Back in November 2016, You Tube added 2160/60P support for webcasting on You- Tube Live. Many modern professional video cameras support 4K internal recording and output, so now is a good time to explore putting together a complete 4K multicamera video switching and webcasting workflow.
In this build, my original goal was to pack as
many features into my 4K workflow as I could
within a $5,000 budget. As it turns out, I was
able to assemble a system with 2x 4K inputs for
just under $4,200 around an all-in-one video
computer-based software video switcher and
webcast encoder. Because I had some leftover
room in the budget, I decided to offer another
option to add more 4K inputs using a hardware
video switcher and building a slightly less powerful webcast encoder.
This article will discuss not just what I selected and why, but what I didn’t select and why not.
I have put a lot of thought into this workflow because I as I write this, I am actually purchasing
these components and assembling this build.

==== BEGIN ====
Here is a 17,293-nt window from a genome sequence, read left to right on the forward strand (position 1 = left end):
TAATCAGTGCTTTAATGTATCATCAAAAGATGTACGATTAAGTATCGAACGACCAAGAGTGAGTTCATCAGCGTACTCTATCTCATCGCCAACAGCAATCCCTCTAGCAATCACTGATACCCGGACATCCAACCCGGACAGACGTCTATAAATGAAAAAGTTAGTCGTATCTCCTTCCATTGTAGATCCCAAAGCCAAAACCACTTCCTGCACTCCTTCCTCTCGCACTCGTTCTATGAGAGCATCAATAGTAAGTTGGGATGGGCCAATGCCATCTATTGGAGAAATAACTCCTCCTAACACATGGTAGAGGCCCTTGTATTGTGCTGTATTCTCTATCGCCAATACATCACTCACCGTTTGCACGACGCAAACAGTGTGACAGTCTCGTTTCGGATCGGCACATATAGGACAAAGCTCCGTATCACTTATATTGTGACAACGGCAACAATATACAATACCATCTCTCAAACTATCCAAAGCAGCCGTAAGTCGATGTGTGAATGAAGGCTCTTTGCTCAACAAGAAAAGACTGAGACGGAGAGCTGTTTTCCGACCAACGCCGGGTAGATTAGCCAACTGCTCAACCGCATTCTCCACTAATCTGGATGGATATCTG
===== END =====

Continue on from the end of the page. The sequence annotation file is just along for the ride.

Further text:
In keeping with our “4K for <$5K” goal, the only
rule I am going to set for myself in this build
is that the webcast signal needs to be a native
Video Capture Card
Any time I look at a workflow from start to finish, I like to start by determining all of the components I will require and which part of the workflow will limit my choices the most. In this case,
the most restricting component will be my video
capture card, for the sole reason that there are
only a few video capture cards that support 4K
capture on the market today.
I’ve written another article in this issue (see
page 20) that discusses how to select a video
capture card, so I am going to cut to the chase
here and present you with the two options I considered for this build: the AJA Io 4K and the
Blackmagic Design DeckLink Mini Recorder 4K.
The AJA solution costs $1,995, supports 2160/
60P, and connects to a computer via Thunderbolt
2. Going this route would restrict me to a single
capture card within this budget and force me to
By Shawn Lam